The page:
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Advise to prep not terribly brave 3.5 year old DS for pre-school boosters?

(10 Posts)
SycamoretreeIsVile Wed 01-Jun-11 13:39:41

DS is a bit of a blubbery wreck when it comes to stuff like this. Well, who isn't? Put it into context, he becomes hysterical, screaming with hot tears and terror when he has to have his hair cut and the scissors go anywhere near his ears. He's skittish, frightened, all that stuff.

So, any advice on how to prep him for his final jabs before we can relax until he is 11 or whenever it is the next lot are due? How far in advance to tell him (week, day, hours, minutes?).

Any strategies that have worked would be greatly appreciated. Am dreading it worse than I did my A levels.

TIA.

neepsntatties Wed 01-Jun-11 13:50:53

Don't tell him. I talked my Ds through it and we practised him sitting on my knee etc. This was all very calm but on the day itself he became so hysterical that my aunt and I couldn't get him in the car. The actual jags were over in a second but he build up was awful, he was so scared. I wish I had just taken him and he had had two seconds of being scared rather than half a day of it.

CMOTdibbler Wed 01-Jun-11 13:54:59

Just take him and say he needs special medicine to stop germs. Packet of sweets on the table for afterwards, and a few seconds later its done. I think they can build it up in their minds to much worse than it is given some time to think

fortyplus Wed 01-Jun-11 14:01:59

I would tell him - but don't refer to 'injections' or 'needles'. Just say that he's going to have a little scratch on his arm that will protect him from horrid diseases. Plan a treat for afterwards - focus on that but don't tell him it's because he's going to be a good or brave boy - that just builds the pressure/fear.

It sounds likely to me that you need to be careful about projecting your own apprehension - you need to be happy and relaxed - hold hands don't cuddle etc. If he perceives that you're 'protecting' him he'll become nervous that there's something to fear.

ShowOfHands Wed 01-Jun-11 14:06:44

DD is just 4 and due some boosters. She's fascinated by what they do. She thinks of them in terms of soldiers who go into your body and make defences against illness. We talk about years ago before vaccinations and how clever scientists are. Would any of that work?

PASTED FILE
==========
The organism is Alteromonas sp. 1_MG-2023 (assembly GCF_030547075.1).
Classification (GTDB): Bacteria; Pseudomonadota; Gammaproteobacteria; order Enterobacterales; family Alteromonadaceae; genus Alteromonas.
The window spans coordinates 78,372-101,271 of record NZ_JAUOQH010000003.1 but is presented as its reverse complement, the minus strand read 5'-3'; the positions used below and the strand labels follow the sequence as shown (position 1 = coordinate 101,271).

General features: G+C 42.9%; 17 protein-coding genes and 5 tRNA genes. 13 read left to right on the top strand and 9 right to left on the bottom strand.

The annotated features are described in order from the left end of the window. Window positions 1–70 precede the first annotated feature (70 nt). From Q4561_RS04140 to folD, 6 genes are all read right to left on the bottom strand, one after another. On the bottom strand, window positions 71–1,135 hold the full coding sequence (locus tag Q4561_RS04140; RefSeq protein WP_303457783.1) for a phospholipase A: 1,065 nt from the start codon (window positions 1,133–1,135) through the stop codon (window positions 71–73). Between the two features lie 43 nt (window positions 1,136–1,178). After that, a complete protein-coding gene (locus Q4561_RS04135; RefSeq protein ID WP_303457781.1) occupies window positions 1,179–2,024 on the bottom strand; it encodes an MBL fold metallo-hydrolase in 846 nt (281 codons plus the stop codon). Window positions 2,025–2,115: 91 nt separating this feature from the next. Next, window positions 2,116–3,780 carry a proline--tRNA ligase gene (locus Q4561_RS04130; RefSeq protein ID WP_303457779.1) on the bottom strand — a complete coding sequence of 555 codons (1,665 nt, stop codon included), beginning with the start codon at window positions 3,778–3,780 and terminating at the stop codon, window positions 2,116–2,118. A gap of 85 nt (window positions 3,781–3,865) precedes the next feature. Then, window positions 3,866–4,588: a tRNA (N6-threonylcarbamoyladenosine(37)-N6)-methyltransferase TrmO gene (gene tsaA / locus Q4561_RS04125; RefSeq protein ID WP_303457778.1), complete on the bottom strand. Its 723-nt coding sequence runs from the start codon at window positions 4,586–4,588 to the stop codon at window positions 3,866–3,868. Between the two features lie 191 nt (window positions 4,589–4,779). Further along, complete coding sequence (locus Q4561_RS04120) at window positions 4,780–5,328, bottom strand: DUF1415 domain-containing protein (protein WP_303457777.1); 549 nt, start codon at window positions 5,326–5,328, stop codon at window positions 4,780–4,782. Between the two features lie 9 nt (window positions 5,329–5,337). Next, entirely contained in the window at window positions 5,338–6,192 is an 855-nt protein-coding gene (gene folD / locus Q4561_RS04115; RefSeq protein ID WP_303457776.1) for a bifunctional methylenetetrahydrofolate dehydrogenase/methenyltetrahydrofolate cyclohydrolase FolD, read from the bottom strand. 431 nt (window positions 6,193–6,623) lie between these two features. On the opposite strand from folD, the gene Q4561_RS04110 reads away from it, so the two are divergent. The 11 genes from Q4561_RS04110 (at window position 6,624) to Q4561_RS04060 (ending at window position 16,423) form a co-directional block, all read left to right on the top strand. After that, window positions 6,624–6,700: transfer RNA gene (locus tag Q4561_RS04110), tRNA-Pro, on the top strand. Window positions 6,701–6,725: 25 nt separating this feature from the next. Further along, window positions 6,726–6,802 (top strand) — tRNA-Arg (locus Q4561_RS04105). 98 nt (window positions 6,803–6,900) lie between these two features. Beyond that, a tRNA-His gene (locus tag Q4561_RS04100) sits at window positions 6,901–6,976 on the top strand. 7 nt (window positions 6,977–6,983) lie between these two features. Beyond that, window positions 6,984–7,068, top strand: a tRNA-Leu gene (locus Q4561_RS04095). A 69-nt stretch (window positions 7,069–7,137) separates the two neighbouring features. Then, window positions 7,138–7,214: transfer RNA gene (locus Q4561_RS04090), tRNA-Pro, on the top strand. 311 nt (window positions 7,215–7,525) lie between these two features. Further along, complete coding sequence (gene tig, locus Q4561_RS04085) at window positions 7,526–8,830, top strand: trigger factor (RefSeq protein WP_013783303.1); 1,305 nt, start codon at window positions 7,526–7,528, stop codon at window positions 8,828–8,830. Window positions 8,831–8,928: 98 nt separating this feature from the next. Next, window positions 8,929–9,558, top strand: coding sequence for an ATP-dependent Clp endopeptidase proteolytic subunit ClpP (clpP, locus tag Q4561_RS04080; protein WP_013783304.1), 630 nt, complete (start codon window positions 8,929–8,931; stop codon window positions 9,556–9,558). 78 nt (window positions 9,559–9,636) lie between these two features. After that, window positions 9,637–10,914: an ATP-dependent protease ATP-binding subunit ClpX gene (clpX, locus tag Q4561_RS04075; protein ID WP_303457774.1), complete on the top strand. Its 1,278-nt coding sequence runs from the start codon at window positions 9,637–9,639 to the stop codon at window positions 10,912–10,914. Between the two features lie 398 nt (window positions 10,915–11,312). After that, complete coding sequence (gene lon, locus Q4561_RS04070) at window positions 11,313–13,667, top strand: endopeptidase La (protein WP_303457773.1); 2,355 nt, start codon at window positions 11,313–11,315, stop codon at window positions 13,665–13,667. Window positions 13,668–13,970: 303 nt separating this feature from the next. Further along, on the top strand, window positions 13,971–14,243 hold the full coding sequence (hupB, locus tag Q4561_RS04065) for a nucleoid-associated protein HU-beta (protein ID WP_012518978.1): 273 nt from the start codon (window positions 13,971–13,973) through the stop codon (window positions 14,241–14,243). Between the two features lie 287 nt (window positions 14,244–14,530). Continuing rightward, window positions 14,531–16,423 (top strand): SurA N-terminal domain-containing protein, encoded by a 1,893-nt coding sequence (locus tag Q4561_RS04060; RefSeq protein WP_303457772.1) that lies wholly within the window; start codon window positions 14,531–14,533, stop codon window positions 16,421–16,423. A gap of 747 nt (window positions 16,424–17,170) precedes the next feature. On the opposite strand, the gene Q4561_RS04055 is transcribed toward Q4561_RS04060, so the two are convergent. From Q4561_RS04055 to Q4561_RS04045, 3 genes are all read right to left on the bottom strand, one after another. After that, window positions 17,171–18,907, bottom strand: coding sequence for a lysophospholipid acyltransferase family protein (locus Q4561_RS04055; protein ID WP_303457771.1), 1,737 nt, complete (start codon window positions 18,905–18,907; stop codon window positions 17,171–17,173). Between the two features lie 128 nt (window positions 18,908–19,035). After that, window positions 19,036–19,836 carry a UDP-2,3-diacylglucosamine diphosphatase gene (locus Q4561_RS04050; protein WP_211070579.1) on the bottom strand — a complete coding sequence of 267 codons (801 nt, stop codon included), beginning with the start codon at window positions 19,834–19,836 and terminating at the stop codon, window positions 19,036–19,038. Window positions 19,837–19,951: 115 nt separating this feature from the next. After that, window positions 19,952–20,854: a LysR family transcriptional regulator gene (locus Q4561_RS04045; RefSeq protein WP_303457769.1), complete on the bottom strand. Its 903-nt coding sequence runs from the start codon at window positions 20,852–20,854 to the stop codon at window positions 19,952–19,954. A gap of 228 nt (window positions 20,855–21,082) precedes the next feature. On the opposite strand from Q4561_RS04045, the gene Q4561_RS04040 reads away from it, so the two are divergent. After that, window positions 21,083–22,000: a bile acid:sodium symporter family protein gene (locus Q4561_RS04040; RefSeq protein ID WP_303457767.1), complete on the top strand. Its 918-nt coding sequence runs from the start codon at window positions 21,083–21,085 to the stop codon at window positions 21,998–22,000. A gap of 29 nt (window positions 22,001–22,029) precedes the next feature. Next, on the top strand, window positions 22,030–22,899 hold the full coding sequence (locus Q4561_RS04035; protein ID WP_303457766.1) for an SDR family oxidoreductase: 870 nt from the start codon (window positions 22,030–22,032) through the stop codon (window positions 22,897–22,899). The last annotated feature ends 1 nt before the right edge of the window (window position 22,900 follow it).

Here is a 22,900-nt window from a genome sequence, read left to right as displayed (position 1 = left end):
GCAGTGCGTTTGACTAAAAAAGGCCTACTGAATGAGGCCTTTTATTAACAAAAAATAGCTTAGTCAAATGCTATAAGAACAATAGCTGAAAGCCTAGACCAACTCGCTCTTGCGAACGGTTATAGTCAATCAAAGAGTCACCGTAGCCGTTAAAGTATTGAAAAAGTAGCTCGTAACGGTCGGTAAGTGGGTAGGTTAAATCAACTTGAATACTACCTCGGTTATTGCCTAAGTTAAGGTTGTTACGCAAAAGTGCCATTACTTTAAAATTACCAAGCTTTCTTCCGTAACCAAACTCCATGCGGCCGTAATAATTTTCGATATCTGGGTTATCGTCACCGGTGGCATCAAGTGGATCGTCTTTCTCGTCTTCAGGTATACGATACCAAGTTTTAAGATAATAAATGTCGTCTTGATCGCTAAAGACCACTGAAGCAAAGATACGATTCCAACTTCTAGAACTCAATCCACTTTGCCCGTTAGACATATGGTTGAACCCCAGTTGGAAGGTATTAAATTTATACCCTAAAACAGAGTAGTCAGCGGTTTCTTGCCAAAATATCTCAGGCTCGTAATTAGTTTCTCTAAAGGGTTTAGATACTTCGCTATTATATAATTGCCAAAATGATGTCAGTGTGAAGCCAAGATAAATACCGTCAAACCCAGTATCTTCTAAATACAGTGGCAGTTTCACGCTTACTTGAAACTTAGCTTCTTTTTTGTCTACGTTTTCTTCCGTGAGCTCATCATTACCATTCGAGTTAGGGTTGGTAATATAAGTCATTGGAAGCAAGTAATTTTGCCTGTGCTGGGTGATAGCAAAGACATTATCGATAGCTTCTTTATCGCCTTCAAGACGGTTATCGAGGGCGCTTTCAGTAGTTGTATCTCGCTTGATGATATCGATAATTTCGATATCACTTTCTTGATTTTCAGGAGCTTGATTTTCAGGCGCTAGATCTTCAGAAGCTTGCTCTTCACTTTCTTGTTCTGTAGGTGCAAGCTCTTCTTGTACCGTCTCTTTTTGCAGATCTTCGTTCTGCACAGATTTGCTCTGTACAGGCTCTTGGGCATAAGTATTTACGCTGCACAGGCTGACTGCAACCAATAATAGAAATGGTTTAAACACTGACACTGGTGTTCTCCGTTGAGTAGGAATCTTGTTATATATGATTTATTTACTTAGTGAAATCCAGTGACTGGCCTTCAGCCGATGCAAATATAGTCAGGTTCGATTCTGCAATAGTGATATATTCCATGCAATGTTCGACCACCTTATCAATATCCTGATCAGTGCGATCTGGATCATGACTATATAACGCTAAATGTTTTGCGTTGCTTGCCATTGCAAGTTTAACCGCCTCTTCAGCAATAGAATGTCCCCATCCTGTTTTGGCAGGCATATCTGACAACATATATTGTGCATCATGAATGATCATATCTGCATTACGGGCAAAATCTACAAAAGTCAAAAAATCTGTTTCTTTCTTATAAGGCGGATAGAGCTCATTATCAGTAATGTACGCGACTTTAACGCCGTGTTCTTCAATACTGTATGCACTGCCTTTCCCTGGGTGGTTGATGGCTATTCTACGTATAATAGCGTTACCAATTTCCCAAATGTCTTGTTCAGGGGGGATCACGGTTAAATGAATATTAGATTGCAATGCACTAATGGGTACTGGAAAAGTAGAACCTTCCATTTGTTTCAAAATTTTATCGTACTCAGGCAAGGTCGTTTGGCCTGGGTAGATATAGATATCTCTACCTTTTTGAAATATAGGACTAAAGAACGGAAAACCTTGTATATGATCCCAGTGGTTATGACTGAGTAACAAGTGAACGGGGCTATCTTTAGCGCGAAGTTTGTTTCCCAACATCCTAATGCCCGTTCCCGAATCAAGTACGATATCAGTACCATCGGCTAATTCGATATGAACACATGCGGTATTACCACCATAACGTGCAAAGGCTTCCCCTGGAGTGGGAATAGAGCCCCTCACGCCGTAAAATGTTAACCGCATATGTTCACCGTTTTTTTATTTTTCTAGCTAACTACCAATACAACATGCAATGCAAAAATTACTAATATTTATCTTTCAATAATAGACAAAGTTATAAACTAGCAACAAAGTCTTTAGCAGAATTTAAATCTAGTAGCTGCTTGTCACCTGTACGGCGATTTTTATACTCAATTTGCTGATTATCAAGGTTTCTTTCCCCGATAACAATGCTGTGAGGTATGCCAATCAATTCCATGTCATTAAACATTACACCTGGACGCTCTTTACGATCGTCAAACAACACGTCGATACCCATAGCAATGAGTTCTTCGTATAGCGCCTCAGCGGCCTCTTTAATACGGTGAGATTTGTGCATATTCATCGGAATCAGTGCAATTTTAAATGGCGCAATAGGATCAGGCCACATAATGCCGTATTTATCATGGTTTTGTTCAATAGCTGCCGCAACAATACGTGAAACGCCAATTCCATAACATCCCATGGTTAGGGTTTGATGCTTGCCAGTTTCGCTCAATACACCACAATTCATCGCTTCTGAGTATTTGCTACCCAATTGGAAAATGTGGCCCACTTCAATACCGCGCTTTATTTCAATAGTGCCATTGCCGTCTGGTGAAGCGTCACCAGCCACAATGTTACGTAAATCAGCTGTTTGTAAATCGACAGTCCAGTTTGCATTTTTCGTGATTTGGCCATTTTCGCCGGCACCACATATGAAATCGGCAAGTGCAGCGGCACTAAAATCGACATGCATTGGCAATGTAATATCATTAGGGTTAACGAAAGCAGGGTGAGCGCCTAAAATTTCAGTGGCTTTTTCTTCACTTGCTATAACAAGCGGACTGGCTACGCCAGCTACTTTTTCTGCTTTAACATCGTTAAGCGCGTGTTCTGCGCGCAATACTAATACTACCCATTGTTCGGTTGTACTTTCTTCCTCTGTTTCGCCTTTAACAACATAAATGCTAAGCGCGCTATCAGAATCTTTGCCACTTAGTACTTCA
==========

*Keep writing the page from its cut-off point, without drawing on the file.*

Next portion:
The day itself, the jabs I just frame as part of the day. So, right dd next Tues we're going to feed the ducks, then nip to the GP and get your jabs and then we're off to the shop and later on... etc etc.

SycamoretreeIsVile Wed 01-Jun-11 15:41:55

Show - wish that would work but developmentally not sure DS quite there yet. That would have worked for DD as she is also fascinated by the body and loved that book GERMS. She never really batted much of an eye over her jabs. DS just not as advanced with his language etc as she was. I could imagine him getting very confused about what was actually going into his body bless his cottons.

Forty - Yes, you are right. I'll be mindful of the projection - so hard though with the last round still ringing in my ears. Fake smile, bright and breezy does it (gulp).

HooverTheHamaBeads Sat 04-Jun-11 08:19:53

Don't talk about it until the morning of, just mention it as part of other events in the day. And some choc buttons afterwards will help too!

littlemisslozza Sat 04-Jun-11 08:25:41

DOn't tell him until you are in the room, he sounds like my DS1 who would have got very upset and refused to go in if he had known in advance.

When in the room I explained that he needed some medicine to stop him getting some horrible diseases and I got out a packet of Smarties which were handed over as soon as the jabs were done. I listed people who had also had it done so he knew it was normal. He was not too keen understandably but it was over very quickly and he didn't mention it after a few hours.

Mentioning it in advance to DS1 would have just wound him up and made him anxious, even in passing.

GreenTeapot Sat 04-Jun-11 08:29:31

I told DS he was getting some medicine to stop him getting ill but it tasted bad so the nurse would give it to him in his arm instead. I also theatrically packed some chocolate buttons in my bag and produced them on arrival "for after you've had your medicine". I cheated and arranged my flu jab for the same appointment though so I could demonstrate how painless it was <wince>

meditrina Sat 04-Jun-11 08:35:33

Don't mention it at all until the last minute.

Don't say "it won't hurt" - because it will, and they might not trust you again. Try instead - "it's like a very hot scratch, but it only lasts for 2 seconds".

Bribe enormously afterwards (favourite sweeties in double normal permitted quantities).

Oh, and make sure you hold him very, very firmly - it'll be twice the drama if he can wriggle.

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